Welocalize Hires Senior Wipro Exec as Chief Services Officer

In mid November 2017, Welocalize brought in an industry outsider into their top management. Ashwin Bhatia came on board as Chief Services Officer, joining the company’s executive leadership, which comprises the founder and CEO Smith Yewell, his wife Julia Yewell (who co-founded the company) as well as CFO Jeff Ash, Chief Customer Officer Erin Wynn, and Chief Innovation Officer Chris Grebisz.

Bhatia moved from Wipro, where he spent 14 years in various leadership roles across business development and strategic transformation. Wipro is a NYSE-listed company that provides IT and business process services. It has about 167,000 employees and an annual turnover of USD 8.5bn. Before he left, Bhatia was the Global Head of Consumer Packaged Goods (Wipro organizes itself around client verticals), overseeing some 4,500 employees.

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So what does Welocalize’s Chief Services Officer do? According to Bhatia, he is responsible for the company’s supply chain, project management and technical services – similar somewhat to a Chief Operations Officer (COO).

All About Execution

As an outsider to the language industry, Bhatia told Slator that when he was first approached for the role by headhunting firm Heidrick & Struggles, he thought that “translation was already a solved problem”.

But as he learned more, he realized that the language industry was undergoing a transformation due to evolving technology and that opportunities for high growth were clearly present for a firm like Welocalize.

When asked what he sees as competitive advantages in an industry with a number of players locked in a neck to neck race at the top, Bhatia said, “There’s a set of companies which are basically offering similar services… so I think that competitive advantage and differentiation is going to be driven more by how you execute them.”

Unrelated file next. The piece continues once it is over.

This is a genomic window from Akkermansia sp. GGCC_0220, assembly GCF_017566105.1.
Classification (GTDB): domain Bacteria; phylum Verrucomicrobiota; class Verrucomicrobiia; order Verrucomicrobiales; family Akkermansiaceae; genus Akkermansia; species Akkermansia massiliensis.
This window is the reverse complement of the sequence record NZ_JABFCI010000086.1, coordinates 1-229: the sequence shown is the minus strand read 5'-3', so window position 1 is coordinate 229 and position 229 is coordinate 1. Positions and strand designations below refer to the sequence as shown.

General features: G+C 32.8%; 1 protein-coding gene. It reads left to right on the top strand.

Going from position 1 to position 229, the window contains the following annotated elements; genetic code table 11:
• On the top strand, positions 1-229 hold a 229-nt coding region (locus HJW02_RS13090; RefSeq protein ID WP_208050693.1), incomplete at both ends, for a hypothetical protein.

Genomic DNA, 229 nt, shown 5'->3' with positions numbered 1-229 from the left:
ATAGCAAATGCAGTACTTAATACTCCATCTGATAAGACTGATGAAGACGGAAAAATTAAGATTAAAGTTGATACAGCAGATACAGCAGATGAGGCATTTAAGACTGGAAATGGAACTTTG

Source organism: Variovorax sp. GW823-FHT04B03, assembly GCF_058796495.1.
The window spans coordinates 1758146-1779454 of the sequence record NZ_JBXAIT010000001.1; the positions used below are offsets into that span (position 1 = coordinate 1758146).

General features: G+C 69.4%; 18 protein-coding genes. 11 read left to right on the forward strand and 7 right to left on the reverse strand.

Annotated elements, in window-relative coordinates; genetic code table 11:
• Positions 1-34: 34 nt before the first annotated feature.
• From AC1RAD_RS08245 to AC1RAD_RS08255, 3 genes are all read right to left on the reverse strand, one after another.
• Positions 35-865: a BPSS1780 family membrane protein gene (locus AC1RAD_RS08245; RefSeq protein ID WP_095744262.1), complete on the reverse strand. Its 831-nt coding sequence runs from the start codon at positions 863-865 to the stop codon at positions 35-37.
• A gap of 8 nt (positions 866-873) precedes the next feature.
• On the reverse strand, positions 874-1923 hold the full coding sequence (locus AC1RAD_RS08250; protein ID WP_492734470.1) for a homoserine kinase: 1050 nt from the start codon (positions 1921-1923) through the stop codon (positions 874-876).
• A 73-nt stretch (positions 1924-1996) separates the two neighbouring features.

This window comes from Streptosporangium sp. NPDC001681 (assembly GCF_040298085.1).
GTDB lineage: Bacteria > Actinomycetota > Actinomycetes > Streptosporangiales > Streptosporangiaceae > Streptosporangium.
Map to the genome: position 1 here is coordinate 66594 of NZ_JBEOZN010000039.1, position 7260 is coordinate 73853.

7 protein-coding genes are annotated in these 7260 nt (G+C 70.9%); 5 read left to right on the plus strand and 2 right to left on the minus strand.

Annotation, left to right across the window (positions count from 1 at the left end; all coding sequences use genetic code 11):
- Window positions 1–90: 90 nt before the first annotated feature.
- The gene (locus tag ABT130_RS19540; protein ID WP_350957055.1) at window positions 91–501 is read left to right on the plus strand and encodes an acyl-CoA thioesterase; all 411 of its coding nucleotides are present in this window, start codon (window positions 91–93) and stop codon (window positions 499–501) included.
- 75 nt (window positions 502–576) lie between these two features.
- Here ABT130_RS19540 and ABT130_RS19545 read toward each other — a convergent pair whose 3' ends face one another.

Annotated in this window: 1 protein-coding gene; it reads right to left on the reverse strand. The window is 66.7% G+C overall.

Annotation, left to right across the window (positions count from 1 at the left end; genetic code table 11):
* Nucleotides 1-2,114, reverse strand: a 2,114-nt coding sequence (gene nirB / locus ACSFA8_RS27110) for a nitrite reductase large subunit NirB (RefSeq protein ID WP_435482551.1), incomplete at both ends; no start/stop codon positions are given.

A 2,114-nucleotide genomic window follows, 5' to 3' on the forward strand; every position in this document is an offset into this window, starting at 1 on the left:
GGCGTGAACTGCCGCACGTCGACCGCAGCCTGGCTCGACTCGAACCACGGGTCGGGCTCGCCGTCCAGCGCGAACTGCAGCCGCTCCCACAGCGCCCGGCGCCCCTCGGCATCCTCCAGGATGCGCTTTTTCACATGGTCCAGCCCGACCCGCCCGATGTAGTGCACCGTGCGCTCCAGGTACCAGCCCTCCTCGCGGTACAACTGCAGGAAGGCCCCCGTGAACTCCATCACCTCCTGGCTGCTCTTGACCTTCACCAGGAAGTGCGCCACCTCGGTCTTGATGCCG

Dead Duck

Given that Bhatia is in charge of production and supply chain, what are his views in the buy versus build debate? Should LSPs develop their own neural machine translation engines or leverage off the best systems via APIs?

His response was, “One thing that I’ve learned in the last few years, especially in a company like Wipro, if you try to be on your own in the technology world today, you are a dead duck.”

He felt that LSPs should not just develop their own systems but become part of an ecosystem by combining what they have with other partners and open source resources. He cited the example of how even the big technology players like Accenture would have partnerships between them and also bring new companies and startups into the ecosystem.

M&A: Rising Pricing Expectations

Welocalize is one of the more acquisitive players in the industry and so we asked for an update on M&A. Tuyen Ho – Vice President of Corporate Development for Welocalize, who sat in on the interview – and Bhatia both agreed with Slator’s observation that pricing expectations for sellers have gone up a bit in the last year.

Bhatia also felt that Welocalize has already pretty much covered the bases required for servicing their customers’ needs in terms of acquisitions. He said, “I think the focus (now) is really on… how do we drive better synergy and more market growth in the business that we have.”

So it appears that while “acquisitions continue to be a part of Welocalize’s growth strategy”, as Ho puts it, there is a renewed focus on consolidating the company and integrating prior acquisitions.

Asked about Welocalize’s 2017 performance, Bhatia said it was too early to disclose revenues figures just yet.

Lance Ng

Slator Editor. Has been, at various times in his career, writer, translator, educator, banker, financial advisor and entrepreneur.